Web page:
All images, except where noted, from the collection of the Putnam History Museum.
West Point Foundry Preserve
The West Point Foundry site has undergone profound changes in recent decades. After years
In 2013 Scenic Hudson completed major site improvements that make West Point Foundry Preserve a national model of sustainable landscape design and management – and provide lasting benefits. Its spacious gathering areas and innovative interpretive elements serve as an “outdoor classrooms,” where lessons in industrial history, the Civil War and the environment come alive. It offers another exciting tourism destination in Cold Spring and Putnam County. Perhaps above all, it is a magnificent place to connect with the beauty and spiritual
To learn more about West Point Foundry and see examples of its output – from Parrott gun projectiles to cast iron furniture – visit the Putnam History Museum, which features a permanent foundry exhibition as well as a research library containing archival material related to the ironworks. Founded in 1906 to collect, preserve and present to the public historical and cultural material pertaining to Putnam County, the museum is located at 63 Chestnut Street (stop 8 on the Red Trail) in the former schoolhouse built for foundry apprentices and employees’ children. The museum also organizes changing exhibitions and provides educational programming for the public.
Location. 41° 24.9′ N, 73° 57.019′ W. Marker is in Cold Spring, New York, in Putnam County. Marker is on Kemble Avenue, on the left when traveling south. Marker is located near at the south end of the parking lot in the West Point Foundry Preserve. Touch for map. Marker is at or near this postal address: 68 Kemble Avenue, Cold Spring NY 10516, United States of America. Touch for directions.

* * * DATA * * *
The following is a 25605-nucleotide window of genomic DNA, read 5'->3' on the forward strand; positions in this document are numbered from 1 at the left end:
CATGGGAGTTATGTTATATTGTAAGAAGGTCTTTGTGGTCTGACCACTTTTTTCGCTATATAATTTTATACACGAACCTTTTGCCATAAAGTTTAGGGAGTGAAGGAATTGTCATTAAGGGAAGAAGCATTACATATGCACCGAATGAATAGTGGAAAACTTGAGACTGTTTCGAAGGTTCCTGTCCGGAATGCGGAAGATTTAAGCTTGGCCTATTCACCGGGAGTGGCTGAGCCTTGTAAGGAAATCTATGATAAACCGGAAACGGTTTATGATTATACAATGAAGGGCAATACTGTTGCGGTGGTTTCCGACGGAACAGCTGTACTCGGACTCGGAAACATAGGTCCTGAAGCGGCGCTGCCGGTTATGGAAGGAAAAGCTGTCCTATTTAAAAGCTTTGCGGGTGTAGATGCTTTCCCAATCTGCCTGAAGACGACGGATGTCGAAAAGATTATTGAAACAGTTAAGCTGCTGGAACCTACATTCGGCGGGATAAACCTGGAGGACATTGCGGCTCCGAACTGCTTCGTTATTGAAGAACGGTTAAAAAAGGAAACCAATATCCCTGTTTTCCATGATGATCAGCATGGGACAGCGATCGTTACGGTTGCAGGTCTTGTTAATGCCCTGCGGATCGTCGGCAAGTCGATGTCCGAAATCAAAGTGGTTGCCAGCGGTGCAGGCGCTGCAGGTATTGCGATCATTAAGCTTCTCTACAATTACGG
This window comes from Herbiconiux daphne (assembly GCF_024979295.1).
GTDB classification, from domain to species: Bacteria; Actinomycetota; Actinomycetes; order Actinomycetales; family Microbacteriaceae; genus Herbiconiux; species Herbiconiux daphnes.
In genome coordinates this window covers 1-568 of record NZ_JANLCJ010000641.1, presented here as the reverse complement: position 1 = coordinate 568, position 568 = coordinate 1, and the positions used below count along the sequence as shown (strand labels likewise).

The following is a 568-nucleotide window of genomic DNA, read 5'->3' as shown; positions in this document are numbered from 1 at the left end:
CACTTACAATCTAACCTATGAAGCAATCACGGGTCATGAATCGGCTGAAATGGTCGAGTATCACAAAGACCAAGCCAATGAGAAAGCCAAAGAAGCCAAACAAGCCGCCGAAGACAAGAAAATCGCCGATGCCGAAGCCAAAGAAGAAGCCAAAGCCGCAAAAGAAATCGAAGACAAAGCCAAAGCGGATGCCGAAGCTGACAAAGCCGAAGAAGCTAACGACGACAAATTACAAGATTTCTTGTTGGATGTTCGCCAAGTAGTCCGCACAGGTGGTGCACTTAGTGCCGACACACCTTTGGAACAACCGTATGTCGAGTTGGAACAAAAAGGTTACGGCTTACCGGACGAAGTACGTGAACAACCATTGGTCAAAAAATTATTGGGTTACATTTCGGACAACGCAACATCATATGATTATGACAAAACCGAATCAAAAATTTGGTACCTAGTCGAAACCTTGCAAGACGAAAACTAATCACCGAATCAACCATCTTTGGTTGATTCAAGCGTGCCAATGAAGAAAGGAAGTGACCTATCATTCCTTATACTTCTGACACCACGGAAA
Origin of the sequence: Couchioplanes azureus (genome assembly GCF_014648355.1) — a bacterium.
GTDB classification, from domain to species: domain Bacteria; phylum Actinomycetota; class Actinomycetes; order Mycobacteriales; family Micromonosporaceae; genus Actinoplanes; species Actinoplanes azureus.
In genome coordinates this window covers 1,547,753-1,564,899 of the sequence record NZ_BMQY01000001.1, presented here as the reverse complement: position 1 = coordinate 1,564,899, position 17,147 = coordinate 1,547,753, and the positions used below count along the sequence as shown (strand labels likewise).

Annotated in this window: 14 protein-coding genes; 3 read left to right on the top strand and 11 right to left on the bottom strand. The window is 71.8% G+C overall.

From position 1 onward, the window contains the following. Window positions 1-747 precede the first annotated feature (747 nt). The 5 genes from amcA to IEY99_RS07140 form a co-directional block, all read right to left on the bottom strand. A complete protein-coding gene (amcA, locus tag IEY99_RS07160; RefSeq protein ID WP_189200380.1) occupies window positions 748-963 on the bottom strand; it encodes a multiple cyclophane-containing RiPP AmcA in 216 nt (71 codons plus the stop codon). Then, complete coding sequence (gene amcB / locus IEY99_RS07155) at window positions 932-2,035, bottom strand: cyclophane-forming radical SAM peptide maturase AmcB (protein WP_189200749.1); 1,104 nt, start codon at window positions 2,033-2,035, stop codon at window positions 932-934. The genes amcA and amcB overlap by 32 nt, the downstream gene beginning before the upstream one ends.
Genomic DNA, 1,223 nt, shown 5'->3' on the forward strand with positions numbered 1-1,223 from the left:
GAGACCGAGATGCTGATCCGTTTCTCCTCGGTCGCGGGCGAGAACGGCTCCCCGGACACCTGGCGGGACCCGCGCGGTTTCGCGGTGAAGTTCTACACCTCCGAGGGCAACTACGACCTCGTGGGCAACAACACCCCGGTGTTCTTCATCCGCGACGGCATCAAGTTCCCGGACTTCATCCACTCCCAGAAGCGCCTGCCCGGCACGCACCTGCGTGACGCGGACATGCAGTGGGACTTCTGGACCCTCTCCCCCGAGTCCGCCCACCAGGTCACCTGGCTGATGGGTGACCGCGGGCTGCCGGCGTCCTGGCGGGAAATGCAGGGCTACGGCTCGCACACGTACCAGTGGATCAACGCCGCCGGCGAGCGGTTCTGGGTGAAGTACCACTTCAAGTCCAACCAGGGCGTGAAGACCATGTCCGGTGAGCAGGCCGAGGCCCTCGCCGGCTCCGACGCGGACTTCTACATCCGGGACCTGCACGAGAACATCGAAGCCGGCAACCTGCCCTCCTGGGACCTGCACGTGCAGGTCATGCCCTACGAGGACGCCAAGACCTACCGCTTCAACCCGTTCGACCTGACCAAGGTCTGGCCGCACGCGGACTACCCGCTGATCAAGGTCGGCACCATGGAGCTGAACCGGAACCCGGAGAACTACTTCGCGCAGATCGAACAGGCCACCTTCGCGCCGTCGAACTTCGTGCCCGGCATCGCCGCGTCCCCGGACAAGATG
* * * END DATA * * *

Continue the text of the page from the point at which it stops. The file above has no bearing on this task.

Other nearby markers. At least 8 other markers are within walking distance of this marker. From Forest to Factory to Forest (about 600 feet away, measured in a direct line); The West Point Foundry (about 600 feet away); The West Point Foundry School (about 800 feet away); The 1865 Office Building (about West Point Foundry Archaeological Site (approx. 0.2 miles away); Jewel of the Hudson (approx. 0.2 miles away); Joseph A. Percacciolo, Jr. (approx. 0.2 miles away); Boring Mill Overlook (approx. 0.2 miles away). Touch for a list and map of all markers in Cold Spring.
Also see . . . West Point Foundry Preserve. Scenic Hudson website. (Submitted on January 16, 2014, by Bill Coughlin of North Arlington, New Jersey.)
Topics. This marker is included in these topic lists: Industry & Commerce • War, US Civil • Waterways & Vessels
Credits. This page was last revised on June 16, 2016. This page originally submitted on January 16, 2014, by Bill Coughlin of North Arlington, New Jersey. This page has been viewed 439 times since then and 9 times this year. Photos: 1, 2, 3, 4, 5, 6, 7. submitted on January 16, 2014, by Bill Coughlin of North Arlington, New Jersey.